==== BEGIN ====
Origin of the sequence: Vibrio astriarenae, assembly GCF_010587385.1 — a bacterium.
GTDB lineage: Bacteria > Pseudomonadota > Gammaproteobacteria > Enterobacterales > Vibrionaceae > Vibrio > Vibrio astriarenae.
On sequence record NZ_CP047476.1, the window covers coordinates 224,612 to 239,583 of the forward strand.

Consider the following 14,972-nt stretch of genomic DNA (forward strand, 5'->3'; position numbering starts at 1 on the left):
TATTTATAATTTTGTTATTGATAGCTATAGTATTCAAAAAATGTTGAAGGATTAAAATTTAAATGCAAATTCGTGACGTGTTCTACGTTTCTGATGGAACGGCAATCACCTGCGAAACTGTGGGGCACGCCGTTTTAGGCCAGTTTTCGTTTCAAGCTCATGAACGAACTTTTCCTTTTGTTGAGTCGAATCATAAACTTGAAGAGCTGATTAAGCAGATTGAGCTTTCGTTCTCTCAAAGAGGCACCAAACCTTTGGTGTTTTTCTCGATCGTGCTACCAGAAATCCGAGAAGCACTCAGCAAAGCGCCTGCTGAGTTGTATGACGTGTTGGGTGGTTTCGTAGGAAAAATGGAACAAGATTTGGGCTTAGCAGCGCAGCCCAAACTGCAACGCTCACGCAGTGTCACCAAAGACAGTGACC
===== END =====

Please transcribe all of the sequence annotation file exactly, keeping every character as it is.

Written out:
Origin of the sequence: Vibrio astriarenae, assembly GCF_010587385.1 — a bacterium.
GTDB lineage: Bacteria > Pseudomonadota > Gammaproteobacteria > Enterobacterales > Vibrionaceae > Vibrio > Vibrio astriarenae.
On sequence record NZ_CP047476.1, the window covers coordinates 224,612 to 239,583 of the forward strand.

Consider the following 14,972-nt stretch of genomic DNA (forward strand, 5'->3'; position numbering starts at 1 on the left):
TATTTATAATTTTGTTATTGATAGCTATAGTATTCAAAAAATGTTGAAGGATTAAAATTTAAATGCAAATTCGTGACGTGTTCTACGTTTCTGATGGAACGGCAATCACCTGCGAAACTGTGGGGCACGCCGTTTTAGGCCAGTTTTCGTTTCAAGCTCATGAACGAACTTTTCCTTTTGTTGAGTCGAATCATAAACTTGAAGAGCTGATTAAGCAGATTGAGCTTTCGTTCTCTCAAAGAGGCACCAAACCTTTGGTGTTTTTCTCGATCGTGCTACCAGAAATCCGAGAAGCACTCAGCAAAGCGCCTGCTGAGTTGTATGACGTGTTGGGTGGTTTCGTAGGAAAAATGGAACAAGATTTGGGCTTAGCAGCGCAGCCCAAACTGCAACGCTCACGCAGTGTCACCAAAGACAGTGACC